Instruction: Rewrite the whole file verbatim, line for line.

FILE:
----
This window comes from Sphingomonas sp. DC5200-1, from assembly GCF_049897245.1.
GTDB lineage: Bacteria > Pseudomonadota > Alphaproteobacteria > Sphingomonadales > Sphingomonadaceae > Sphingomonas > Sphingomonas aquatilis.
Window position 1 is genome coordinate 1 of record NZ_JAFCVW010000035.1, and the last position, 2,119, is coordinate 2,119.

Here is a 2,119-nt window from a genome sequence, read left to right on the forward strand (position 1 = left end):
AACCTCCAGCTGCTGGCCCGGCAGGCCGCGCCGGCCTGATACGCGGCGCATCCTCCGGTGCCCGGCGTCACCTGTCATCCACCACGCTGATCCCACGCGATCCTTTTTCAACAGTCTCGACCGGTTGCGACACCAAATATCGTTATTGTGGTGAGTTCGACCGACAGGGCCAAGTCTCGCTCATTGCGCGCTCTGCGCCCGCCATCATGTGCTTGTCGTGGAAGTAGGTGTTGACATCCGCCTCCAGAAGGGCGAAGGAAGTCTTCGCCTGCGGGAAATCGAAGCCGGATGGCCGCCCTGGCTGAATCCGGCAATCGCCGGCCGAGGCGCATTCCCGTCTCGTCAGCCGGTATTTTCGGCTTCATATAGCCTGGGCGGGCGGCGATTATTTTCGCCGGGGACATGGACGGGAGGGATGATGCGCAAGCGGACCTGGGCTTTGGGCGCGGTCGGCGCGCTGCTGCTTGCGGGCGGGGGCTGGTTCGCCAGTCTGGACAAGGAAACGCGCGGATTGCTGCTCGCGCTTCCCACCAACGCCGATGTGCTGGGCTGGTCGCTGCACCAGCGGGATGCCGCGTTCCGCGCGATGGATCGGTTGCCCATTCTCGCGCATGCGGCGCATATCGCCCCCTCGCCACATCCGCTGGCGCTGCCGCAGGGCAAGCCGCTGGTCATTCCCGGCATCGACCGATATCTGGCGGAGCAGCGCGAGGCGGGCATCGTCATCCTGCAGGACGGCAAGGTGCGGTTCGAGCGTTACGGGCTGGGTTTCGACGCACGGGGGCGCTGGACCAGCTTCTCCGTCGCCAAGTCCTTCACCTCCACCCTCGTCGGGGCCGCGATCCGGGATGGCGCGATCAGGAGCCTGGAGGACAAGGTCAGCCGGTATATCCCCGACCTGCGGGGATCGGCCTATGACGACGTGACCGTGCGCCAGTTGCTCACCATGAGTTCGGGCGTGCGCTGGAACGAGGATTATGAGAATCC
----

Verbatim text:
This window comes from Sphingomonas sp. DC5200-1, from assembly GCF_049897245.1.
GTDB lineage: Bacteria > Pseudomonadota > Alphaproteobacteria > Sphingomonadales > Sphingomonadaceae > Sphingomonas > Sphingomonas aquatilis.
Window position 1 is genome coordinate 1 of record NZ_JAFCVW010000035.1, and the last position, 2,119, is coordinate 2,119.

Here is a 2,119-nt window from a genome sequence, read left to right on the forward strand (position 1 = left end):
AACCTCCAGCTGCTGGCCCGGCAGGCCGCGCCGGCCTGATACGCGGCGCATCCTCCGGTGCCCGGCGTCACCTGTCATCCACCACGCTGATCCCACGCGATCCTTTTTCAACAGTCTCGACCGGTTGCGACACCAAATATCGTTATTGTGGTGAGTTCGACCGACAGGGCCAAGTCTCGCTCATTGCGCGCTCTGCGCCCGCCATCATGTGCTTGTCGTGGAAGTAGGTGTTGACATCCGCCTCCAGAAGGGCGAAGGAAGTCTTCGCCTGCGGGAAATCGAAGCCGGATGGCCGCCCTGGCTGAATCCGGCAATCGCCGGCCGAGGCGCATTCCCGTCTCGTCAGCCGGTATTTTCGGCTTCATATAGCCTGGGCGGGCGGCGATTATTTTCGCCGGGGACATGGACGGGAGGGATGATGCGCAAGCGGACCTGGGCTTTGGGCGCGGTCGGCGCGCTGCTGCTTGCGGGCGGGGGCTGGTTCGCCAGTCTGGACAAGGAAACGCGCGGATTGCTGCTCGCGCTTCCCACCAACGCCGATGTGCTGGGCTGGTCGCTGCACCAGCGGGATGCCGCGTTCCGCGCGATGGATCGGTTGCCCATTCTCGCGCATGCGGCGCATATCGCCCCCTCGCCACATCCGCTGGCGCTGCCGCAGGGCAAGCCGCTGGTCATTCCCGGCATCGACCGATATCTGGCGGAGCAGCGCGAGGCGGGCATCGTCATCCTGCAGGACGGCAAGGTGCGGTTCGAGCGTTACGGGCTGGGTTTCGACGCACGGGGGCGCTGGACCAGCTTCTCCGTCGCCAAGTCCTTCACCTCCACCCTCGTCGGGGCCGCGATCCGGGATGGCGCGATCAGGAGCCTGGAGGACAAGGTCAGCCGGTATATCCCCGACCTGCGGGGATCGGCCTATGACGACGTGACCGTGCGCCAGTTGCTCACCATGAGTTCGGGCGTGCGCTGGAACGAGGATTATGAGAATCC